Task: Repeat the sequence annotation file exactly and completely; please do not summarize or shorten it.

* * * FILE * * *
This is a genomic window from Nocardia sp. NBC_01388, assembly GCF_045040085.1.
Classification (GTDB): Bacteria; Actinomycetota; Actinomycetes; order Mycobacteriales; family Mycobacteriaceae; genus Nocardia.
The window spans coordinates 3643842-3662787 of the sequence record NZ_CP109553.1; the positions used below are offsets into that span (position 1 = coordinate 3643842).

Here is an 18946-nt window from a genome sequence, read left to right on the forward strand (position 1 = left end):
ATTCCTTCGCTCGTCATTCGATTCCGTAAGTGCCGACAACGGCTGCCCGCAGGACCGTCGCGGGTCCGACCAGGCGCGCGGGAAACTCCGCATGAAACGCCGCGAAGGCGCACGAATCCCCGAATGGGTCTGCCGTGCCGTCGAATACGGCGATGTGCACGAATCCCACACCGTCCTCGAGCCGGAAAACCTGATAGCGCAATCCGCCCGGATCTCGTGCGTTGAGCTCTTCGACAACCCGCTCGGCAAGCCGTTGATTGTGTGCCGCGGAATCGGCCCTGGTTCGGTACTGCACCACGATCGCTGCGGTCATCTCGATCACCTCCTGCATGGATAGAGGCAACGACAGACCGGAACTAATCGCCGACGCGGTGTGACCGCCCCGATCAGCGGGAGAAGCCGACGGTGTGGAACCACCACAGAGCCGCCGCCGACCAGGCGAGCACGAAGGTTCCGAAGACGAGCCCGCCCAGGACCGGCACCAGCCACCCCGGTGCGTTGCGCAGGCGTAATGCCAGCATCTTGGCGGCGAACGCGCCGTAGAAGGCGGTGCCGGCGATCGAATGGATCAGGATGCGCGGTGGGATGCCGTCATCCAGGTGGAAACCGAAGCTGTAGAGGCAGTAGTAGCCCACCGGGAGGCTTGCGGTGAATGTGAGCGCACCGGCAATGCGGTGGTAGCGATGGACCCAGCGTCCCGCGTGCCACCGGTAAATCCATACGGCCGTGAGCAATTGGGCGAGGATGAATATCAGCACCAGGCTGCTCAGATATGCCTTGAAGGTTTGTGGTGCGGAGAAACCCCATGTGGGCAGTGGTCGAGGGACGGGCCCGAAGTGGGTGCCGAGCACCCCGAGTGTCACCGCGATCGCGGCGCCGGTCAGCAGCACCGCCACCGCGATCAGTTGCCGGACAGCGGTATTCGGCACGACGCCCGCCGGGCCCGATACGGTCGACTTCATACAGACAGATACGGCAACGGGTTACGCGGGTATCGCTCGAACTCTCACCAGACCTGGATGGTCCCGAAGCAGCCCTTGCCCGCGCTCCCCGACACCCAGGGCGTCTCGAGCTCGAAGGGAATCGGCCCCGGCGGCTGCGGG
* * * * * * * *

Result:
This is a genomic window from Nocardia sp. NBC_01388, assembly GCF_045040085.1.
Classification (GTDB): Bacteria; Actinomycetota; Actinomycetes; order Mycobacteriales; family Mycobacteriaceae; genus Nocardia.
The window spans coordinates 3643842-3662787 of the sequence record NZ_CP109553.1; the positions used below are offsets into that span (position 1 = coordinate 3643842).

Here is an 18946-nt window from a genome sequence, read left to right on the forward strand (position 1 = left end):
ATTCCTTCGCTCGTCATTCGATTCCGTAAGTGCCGACAACGGCTGCCCGCAGGACCGTCGCGGGTCCGACCAGGCGCGCGGGAAACTCCGCATGAAACGCCGCGAAGGCGCACGAATCCCCGAATGGGTCTGCCGTGCCGTCGAATACGGCGATGTGCACGAATCCCACACCGTCCTCGAGCCGGAAAACCTGATAGCGCAATCCGCCCGGATCTCGTGCGTTGAGCTCTTCGACAACCCGCTCGGCAAGCCGTTGATTGTGTGCCGCGGAATCGGCCCTGGTTCGGTACTGCACCACGATCGCTGCGGTCATCTCGATCACCTCCTGCATGGATAGAGGCAACGACAGACCGGAACTAATCGCCGACGCGGTGTGACCGCCCCGATCAGCGGGAGAAGCCGACGGTGTGGAACCACCACAGAGCCGCCGCCGACCAGGCGAGCACGAAGGTTCCGAAGACGAGCCCGCCCAGGACCGGCACCAGCCACCCCGGTGCGTTGCGCAGGCGTAATGCCAGCATCTTGGCGGCGAACGCGCCGTAGAAGGCGGTGCCGGCGATCGAATGGATCAGGATGCGCGGTGGGATGCCGTCATCCAGGTGGAAACCGAAGCTGTAGAGGCAGTAGTAGCCCACCGGGAGGCTTGCGGTGAATGTGAGCGCACCGGCAATGCGGTGGTAGCGATGGACCCAGCGTCCCGCGTGCCACCGGTAAATCCATACGGCCGTGAGCAATTGGGCGAGGATGAATATCAGCACCAGGCTGCTCAGATATGCCTTGAAGGTTTGTGGTGCGGAGAAACCCCATGTGGGCAGTGGTCGAGGGACGGGCCCGAAGTGGGTGCCGAGCACCCCGAGTGTCACCGCGATCGCGGCGCCGGTCAGCAGCACCGCCACCGCGATCAGTTGCCGGACAGCGGTATTCGGCACGACGCCCGCCGGGCCCGATACGGTCGACTTCATACAGACAGATACGGCAACGGGTTACGCGGGTATCGCTCGAACTCTCACCAGACCTGGATGGTCCCGAAGCAGCCCTTGCCCGCGCTCCCCGACACCCAGGGCGTCTCGAGCTCGAAGGGAATCGGCCCCGGCGGCTGCGGG